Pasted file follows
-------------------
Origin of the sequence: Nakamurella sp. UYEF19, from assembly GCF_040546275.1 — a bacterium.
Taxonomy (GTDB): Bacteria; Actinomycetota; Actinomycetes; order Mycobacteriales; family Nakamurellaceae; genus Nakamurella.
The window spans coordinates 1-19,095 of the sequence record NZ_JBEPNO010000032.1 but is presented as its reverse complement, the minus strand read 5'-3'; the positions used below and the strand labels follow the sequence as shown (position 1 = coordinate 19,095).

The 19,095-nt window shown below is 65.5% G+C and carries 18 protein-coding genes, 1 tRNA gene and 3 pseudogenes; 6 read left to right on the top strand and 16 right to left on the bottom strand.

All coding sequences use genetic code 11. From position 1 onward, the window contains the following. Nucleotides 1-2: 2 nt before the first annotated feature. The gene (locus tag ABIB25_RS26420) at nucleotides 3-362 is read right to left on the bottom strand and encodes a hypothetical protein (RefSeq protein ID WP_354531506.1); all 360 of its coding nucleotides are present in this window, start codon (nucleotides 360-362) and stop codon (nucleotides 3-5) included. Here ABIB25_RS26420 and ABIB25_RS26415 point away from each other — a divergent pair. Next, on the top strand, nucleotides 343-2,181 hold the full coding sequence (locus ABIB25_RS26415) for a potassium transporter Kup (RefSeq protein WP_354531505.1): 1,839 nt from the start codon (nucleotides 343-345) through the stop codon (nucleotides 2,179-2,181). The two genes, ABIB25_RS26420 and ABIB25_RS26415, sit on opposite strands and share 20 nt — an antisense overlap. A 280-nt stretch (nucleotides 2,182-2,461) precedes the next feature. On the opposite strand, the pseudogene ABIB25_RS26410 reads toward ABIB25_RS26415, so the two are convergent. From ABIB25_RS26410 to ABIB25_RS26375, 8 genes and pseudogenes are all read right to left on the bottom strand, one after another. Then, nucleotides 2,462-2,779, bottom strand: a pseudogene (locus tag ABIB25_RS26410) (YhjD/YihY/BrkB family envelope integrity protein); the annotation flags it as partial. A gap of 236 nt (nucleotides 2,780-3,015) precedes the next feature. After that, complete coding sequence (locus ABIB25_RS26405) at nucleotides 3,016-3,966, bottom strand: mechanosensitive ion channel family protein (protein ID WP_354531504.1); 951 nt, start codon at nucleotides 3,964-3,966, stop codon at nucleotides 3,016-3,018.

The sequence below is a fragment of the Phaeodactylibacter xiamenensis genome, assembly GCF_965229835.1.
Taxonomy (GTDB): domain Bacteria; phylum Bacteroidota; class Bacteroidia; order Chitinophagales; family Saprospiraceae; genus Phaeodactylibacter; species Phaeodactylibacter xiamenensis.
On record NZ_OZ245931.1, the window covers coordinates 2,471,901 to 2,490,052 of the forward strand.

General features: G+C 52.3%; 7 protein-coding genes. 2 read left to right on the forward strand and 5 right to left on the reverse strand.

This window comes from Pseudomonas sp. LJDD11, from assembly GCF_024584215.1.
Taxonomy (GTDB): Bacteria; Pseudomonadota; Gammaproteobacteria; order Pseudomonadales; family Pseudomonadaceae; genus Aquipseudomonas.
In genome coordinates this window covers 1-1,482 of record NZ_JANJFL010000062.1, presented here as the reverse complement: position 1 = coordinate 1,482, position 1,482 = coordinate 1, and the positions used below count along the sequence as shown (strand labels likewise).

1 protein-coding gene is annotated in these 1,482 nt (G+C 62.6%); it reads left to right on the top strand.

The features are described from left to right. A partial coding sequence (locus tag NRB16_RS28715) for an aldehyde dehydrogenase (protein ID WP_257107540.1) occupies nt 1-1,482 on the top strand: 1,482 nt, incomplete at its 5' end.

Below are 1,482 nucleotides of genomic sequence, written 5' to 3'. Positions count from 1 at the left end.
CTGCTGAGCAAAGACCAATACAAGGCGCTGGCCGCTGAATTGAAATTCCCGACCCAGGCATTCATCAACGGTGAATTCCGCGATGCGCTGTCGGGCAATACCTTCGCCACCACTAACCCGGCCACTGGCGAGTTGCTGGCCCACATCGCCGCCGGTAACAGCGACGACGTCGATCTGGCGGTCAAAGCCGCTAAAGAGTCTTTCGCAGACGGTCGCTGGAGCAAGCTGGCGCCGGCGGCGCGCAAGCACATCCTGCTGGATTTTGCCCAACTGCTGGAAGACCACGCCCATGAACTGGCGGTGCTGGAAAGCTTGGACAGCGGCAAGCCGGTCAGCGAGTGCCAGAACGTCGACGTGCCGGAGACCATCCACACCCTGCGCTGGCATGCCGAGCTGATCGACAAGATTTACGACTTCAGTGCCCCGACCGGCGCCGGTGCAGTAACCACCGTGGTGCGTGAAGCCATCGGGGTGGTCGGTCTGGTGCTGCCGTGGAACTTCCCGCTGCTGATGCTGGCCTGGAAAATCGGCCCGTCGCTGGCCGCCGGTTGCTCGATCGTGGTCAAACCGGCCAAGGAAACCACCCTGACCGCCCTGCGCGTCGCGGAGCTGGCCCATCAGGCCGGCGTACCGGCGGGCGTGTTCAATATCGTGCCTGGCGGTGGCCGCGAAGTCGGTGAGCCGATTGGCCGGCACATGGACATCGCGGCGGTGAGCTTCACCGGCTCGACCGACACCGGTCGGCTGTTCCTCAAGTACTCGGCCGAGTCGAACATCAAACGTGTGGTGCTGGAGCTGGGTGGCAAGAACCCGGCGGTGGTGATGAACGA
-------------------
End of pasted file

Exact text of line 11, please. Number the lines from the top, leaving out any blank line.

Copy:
Taxonomy (GTDB): Bacteria; Pseudomonadota; Gammaproteobacteria; order Pseudomonadales; family Pseudomonadaceae; genus Aquipseudomonas.